General Dynamics [GD] Mission Systems has acquired Bluefin Robotics, a Quincy, Mass.-based developer of autonomous undersea robots used for mine countermeasures, anti-submarine warfare and intelligence, surveillance and reconnaissance.
Carlo Zaffanella, vice president of GD’s maritime and strategic systems business, characterized the purchase of Bluefin as a “small, but strategic acquisition…and a good fit” based on the companies’ prior history of doing business together, but stopped short of predicting a big growth in the market for undersea robots.
Unmanned underwater vehicle technologies (UUVs) are “evolving at a pretty good clip. I think the technologies that make UUVS feasible and attractive are improving, and as a result the mission capability for UUVs I see it improving over time,” he told Defense Daily in an interview. “That generally speaks to a market that will expand. But how fast, how big? I can’t say.”
GD and Bluefin—which has been subsidiary of Battelle since 2005—have collaborated over the past five years on the Navy’s Knifefish unmanned underwater vehicle (UUV), a heavyweight submersible which is planned to deploy from Littoral Combat Ships to conduct minesweeping duties currently performed by trained dolphins. The robotics manufacturer is also known for its Bluefin-21 unmanned submarine, the basis for the Knifefish that was deployed during the search of Malaysia Airlines Flight 370.
General Dynamics has developed some “core undersea technologies” and has a long history of naval systems integration, including as the prime contractor on the Knifefish program, where it is the prime contractor, Zaffanella said. Acquiring Bluefin will allow it to design and manufacture UUVs without the need for a subcontractor, the GD release stated.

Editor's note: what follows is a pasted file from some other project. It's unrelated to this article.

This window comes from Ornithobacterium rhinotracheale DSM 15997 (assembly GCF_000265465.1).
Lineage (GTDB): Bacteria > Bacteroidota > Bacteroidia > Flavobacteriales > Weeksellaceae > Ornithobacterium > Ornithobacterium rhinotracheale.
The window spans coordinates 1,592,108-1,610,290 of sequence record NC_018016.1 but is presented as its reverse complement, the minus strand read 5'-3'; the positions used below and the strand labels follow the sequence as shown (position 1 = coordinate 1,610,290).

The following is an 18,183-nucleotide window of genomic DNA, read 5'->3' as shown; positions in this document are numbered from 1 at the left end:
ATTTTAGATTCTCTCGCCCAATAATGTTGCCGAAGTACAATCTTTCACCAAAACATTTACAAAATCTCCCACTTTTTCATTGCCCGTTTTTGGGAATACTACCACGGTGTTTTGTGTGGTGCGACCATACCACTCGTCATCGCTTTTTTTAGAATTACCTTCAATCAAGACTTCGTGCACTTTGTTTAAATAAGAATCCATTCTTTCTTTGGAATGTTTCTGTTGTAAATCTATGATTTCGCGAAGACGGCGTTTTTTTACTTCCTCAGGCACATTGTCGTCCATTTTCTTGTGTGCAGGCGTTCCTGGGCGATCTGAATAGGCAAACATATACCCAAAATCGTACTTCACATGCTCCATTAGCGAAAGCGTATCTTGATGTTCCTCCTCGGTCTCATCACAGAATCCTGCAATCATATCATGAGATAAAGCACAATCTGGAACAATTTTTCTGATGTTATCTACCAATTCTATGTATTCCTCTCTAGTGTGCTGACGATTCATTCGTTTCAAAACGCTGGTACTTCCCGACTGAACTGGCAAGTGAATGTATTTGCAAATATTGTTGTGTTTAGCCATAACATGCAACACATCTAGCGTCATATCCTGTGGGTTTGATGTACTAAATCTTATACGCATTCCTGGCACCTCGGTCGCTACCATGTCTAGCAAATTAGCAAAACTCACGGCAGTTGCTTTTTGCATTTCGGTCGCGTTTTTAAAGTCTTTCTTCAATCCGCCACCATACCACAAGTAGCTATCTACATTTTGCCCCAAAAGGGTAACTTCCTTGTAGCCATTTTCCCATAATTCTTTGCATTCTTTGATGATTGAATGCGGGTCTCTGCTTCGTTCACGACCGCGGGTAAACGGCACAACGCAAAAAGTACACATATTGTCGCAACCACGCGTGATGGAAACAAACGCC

“We see this as an area where we can help the Navy to fulfill more and more missions in the future,” Zaffranella said, although he declined to comment on programs the company could bid on now that Bluefin is part of its portfolio.
Bluefin, which currently employs about 110 people, will become part of GDMS’ maritime and strategic systems business. GD declined to disclose the value of the transaction and whether it intends to grow the size of that workforce.
GD is not the only company seeking more access to the UUV market. Last year, Huntington Ingalls Industries [HII] acquired the Engineering Solutions Division business from the professional services firm The Columbia Group, which developed a large UUV called Proteus with Battelle (Defense Daily, Feb. 5, 2015).